General Pickett, finding the battle broken, while the enemy was still reinforcing, called the troops off. There was no indication of panic. The broken files marched back in steady step. The effort was nobly made, and failed from blows that could not be fended. . .
Looking confidently for advance of the enemy through our open field, I rode to the line of batteries, resolved to hold it until the last gun was lost. As I rode, the shells screaming over my head and ploughing the ground under my horse, an involuntary appeal went up that one of them might take me from scenes of such awful responsibility; but the storm to be met left no time to think of one's self. The battery officers were prepared to meet the crisis, - no move had been made for leaving the field. . . Our men passed the batteries in quiet walk, and would rally, I knew, when they reached the ridge from which they started.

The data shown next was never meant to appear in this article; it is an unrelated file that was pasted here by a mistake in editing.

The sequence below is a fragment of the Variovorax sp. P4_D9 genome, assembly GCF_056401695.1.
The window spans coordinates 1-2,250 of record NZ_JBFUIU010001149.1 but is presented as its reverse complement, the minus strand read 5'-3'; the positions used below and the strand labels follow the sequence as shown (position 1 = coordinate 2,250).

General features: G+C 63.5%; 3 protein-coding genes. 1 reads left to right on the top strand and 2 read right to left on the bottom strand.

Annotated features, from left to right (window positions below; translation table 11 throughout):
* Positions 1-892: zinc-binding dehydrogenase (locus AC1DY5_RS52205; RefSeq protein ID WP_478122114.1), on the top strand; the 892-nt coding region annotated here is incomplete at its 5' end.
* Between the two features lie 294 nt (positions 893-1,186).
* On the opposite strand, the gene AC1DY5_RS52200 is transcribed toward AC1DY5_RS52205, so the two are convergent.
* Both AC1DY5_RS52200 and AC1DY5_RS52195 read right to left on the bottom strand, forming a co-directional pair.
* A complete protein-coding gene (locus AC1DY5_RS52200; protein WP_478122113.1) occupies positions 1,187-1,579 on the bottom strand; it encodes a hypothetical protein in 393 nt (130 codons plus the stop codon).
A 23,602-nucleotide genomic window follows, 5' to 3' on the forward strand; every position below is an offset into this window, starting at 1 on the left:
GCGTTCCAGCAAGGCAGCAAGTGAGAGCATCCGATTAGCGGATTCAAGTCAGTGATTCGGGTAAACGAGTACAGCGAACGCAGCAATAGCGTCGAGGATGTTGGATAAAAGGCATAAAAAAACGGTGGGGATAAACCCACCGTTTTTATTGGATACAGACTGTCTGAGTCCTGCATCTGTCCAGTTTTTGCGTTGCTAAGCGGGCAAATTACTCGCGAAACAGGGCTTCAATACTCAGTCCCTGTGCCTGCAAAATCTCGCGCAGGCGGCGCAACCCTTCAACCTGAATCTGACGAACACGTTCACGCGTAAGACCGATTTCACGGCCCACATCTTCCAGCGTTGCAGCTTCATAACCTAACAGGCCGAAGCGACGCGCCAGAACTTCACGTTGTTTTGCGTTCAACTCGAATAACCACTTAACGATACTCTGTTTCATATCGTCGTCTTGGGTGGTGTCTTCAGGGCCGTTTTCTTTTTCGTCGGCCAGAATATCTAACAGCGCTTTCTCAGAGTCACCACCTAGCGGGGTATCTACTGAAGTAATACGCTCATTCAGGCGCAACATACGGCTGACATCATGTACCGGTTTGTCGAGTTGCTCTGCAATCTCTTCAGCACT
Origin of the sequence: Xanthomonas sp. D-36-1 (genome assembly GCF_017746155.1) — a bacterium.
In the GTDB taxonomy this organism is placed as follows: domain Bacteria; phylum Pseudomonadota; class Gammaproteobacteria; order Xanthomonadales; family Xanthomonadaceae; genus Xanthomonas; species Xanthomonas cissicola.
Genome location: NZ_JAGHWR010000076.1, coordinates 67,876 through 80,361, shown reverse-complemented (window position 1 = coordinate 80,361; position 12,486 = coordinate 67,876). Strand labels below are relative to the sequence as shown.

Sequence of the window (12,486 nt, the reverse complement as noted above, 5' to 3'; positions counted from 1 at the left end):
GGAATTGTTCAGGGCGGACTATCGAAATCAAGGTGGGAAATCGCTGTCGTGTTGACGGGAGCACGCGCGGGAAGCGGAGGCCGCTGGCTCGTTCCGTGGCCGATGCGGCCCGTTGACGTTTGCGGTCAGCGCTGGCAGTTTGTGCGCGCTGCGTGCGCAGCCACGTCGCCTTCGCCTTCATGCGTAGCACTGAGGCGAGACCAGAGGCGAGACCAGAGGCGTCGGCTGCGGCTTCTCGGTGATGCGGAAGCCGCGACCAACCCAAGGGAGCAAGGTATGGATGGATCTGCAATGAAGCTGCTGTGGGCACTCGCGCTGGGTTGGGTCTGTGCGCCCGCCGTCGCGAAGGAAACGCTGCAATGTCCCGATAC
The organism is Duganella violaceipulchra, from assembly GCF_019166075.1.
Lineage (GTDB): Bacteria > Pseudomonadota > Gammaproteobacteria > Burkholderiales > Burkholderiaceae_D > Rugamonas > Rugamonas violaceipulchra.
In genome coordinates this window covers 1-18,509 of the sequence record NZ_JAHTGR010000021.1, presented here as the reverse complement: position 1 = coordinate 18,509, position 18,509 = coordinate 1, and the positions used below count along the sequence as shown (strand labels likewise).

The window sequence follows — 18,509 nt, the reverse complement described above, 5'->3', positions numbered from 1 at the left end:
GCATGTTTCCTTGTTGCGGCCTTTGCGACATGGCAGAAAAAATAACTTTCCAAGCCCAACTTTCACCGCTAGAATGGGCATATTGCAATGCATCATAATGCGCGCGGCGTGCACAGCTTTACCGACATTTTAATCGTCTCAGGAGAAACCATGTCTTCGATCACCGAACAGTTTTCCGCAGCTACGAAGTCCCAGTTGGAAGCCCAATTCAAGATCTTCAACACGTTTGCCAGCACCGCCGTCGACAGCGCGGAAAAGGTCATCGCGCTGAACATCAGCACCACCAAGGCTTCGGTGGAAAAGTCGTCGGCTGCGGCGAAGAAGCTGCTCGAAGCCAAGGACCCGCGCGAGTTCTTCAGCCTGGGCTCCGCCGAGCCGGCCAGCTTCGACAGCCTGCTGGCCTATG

General Lee was soon with us, and with staff-officers and others assisted in encouraging the men and getting them together."